Viktar Babaryka left in KGB custody, defence reports impediments

Might-have-been presidential candidate Viktar Babaryka does not seem to be released from the notoriuos KGB prison Amerykanka in the near future.

The Belarusian State Security Committee (KGB) extended the term of investigating Babaryka’s case and, consequently, his being in custody, Russia-controlled news portal Sputnik.by reported on September 21, citing a source ‘familiar with the matter’. The source said the decision might have cussed by the public interest in the situation of Viktar Babaryka. According to him, the investigation was classified; it is not even known how many people have been charged as part of the case.

“Of course, their defence lawyers repeatedly filed appeals to change the measure of restraint. But it is more than likely that only one person was allowed to be kept under house arrest,” the source added.

On Tuesday, Babaryka’s lawyer Dzmitry Layeuski has said that the General Prosecutor’s Office ignored the evidence and arguments presented by the defence team. No significant investigative activities have been carried out since August, he stressed. According to the lawyer, the way the charge was formulated makes it impossible to understand what illegal actions Viktar Babaryka is accused of, which complicates the work of the defence.

“The wording of the accusation provokes objections in point of law, it is not known what facts and what legal norms became the basis for it,” RFE/RL quotes Dzmitry Layeuski.

In the event of a public trial, the innocence of Viktar Babaryka will be obvious to one and all, he believes.

‘Forcible takeover’. Authorities get bank linked to Lukashenka’s rival under control

As reported earlier, Viktar Babaryka had been Chairman of Belgazprombank Board since 2000. On May 12, when he revealed his presidential ambitions, he voluntarily resigned from his senior management job. Belgazprombank’s main shareholders from the Russian side are Gazprom and Gazprombank; in this view, Babaryka is often faulted for allegedly being linked to Moscow. At the same time, the prospective candidate has repeatedly put an emphasis on his being Belarusian. In his opinion, it is impossible to build an independent state when there is no solid foundation, i.e. culture and national identity.

On June 11, officers of the Financial Investigations Department (part of the State Control Committee) came to the head office of Belgazprombank. The department opened a criminal case under Art. 243-2 (large-scale tax evasion) and Art. 235-2 (legalisation of particularly large sums of money obtained through crime). Around 15 top managers and bank employees have been arrested as part of the case. Since June 15, the provisional administration has been in place in Belgazprombank in order to ‘protect the interests of depositors and creditors’, the Belarusian officials state. Viktar Babaryka called placing the bank under the state’s control ‘forcible takeover’.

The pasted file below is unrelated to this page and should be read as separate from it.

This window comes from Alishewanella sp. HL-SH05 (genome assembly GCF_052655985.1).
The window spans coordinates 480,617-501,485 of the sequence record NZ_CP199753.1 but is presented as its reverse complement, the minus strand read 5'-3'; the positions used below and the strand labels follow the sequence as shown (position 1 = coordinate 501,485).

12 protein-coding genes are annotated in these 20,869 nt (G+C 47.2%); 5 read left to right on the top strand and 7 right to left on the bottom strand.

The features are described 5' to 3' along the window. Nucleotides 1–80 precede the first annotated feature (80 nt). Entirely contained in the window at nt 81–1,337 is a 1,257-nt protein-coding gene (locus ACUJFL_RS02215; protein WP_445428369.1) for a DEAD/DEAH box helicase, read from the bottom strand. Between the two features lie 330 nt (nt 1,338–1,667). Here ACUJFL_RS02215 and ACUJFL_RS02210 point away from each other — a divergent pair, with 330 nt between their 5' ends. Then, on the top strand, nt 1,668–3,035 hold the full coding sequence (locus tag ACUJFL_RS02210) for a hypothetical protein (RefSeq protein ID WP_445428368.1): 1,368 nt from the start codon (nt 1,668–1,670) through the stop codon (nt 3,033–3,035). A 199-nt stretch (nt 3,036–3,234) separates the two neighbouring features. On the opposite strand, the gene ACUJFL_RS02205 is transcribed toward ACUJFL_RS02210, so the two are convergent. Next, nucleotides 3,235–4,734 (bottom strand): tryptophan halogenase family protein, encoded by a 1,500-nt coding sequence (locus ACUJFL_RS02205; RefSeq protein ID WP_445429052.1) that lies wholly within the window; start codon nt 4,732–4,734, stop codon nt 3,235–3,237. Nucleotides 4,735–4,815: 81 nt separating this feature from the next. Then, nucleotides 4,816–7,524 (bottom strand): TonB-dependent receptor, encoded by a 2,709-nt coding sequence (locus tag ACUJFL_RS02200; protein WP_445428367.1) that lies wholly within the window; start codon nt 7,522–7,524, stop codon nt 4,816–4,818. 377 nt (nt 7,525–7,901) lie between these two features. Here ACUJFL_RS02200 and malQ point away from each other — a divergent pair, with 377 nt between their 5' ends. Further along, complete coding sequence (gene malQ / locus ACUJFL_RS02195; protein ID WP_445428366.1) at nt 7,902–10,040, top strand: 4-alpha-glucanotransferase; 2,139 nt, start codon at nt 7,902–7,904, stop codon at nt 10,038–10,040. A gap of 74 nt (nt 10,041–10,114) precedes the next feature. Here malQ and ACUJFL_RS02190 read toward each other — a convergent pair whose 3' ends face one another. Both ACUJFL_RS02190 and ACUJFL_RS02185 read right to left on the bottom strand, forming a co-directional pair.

On June 18, Viktar Babaryka and his son Eduard (head of his campaign office) were arrested and taken to the KGB prison; their house and flat were searched. In late June, Amnesty International recognised them prisoners of conscience ‘persecuted solely for peaceful expression of their political views’. Although hundreds of thousands of Belarusians put their signatures for his nomination, the Belarusian Central Election Commission refused to register Babaryka as a presidential candidate.

In late July, the Prosecutor General’s Office redefined the nature of the charge against the incumbent president’s imprisoned competitor. According to the press service, when being Head of Belgazprombank, Viktar Babaryka received rewards totalling to 28 mln rubles from representatives of for-profit businesses; then he distributed the funds among the top managers of the bank. Thus, the prosecutors refiled the charge from Article 431-2 (active bribery) to Art. 430-3 of the Criminal Code (passive bribery).

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